Lord Warburton not only spent the night at Gardencourt, but he was persuaded to remain over the second day; and when the second day was ended he determined to postpone his departure till the morrow. During this period he addressed many of his remarks to Isabel, who accepted this evidence of his esteem with a very good grace. She found herself liking him extremely; the first impression he had made on her had had weight, but at the end of an evening spent in his society she scarce fell short of seeing him — though quite without luridity — as a hero of romance. She retired to rest with a sense of good fortune, with a quickened consciousness of possible felicities. “It’s very nice to know two such charming people as those,” she said, meaning by “those” her cousin and her cousin’s friend. It must be added moreover that an incident had occurred which might have seemed to put her good-humour to the test. Mr. Touchett went to bed at half-past nine o’clock, but his wife remained in the drawing-room with the other members of the party. She prolonged her vigil for something less than an hour, and then, rising, observed to Isabel that it was time they should bid the gentlemen good-night. Isabel had as yet no desire to go to bed; the occasion wore, to her sense, a festive character, and feasts were not in the habit of terminating so early. So, without further thought, she replied, very simply —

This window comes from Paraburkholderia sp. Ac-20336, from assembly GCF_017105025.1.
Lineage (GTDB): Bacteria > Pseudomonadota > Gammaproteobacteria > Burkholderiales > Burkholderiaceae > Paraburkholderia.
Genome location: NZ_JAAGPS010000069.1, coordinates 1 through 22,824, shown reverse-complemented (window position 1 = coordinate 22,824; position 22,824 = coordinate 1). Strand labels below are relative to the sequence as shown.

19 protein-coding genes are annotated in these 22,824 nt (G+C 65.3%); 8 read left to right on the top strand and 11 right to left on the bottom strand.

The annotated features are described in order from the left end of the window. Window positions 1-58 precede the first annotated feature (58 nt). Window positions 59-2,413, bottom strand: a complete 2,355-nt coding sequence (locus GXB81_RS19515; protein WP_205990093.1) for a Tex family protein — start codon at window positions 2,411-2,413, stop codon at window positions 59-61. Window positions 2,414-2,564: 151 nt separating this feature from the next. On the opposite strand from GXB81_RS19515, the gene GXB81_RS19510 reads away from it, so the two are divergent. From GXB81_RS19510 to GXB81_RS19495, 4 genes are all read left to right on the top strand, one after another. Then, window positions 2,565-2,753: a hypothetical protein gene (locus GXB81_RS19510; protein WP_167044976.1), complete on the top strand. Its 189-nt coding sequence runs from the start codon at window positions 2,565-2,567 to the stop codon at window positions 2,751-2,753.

“Need I go, dear aunt? I’ll come up in half an hour.”

“It’s impossible I should wait for you,” Mrs. Touchett answered.

“Ah, you needn’t wait! Ralph will light my candle,” Isabel gaily engaged.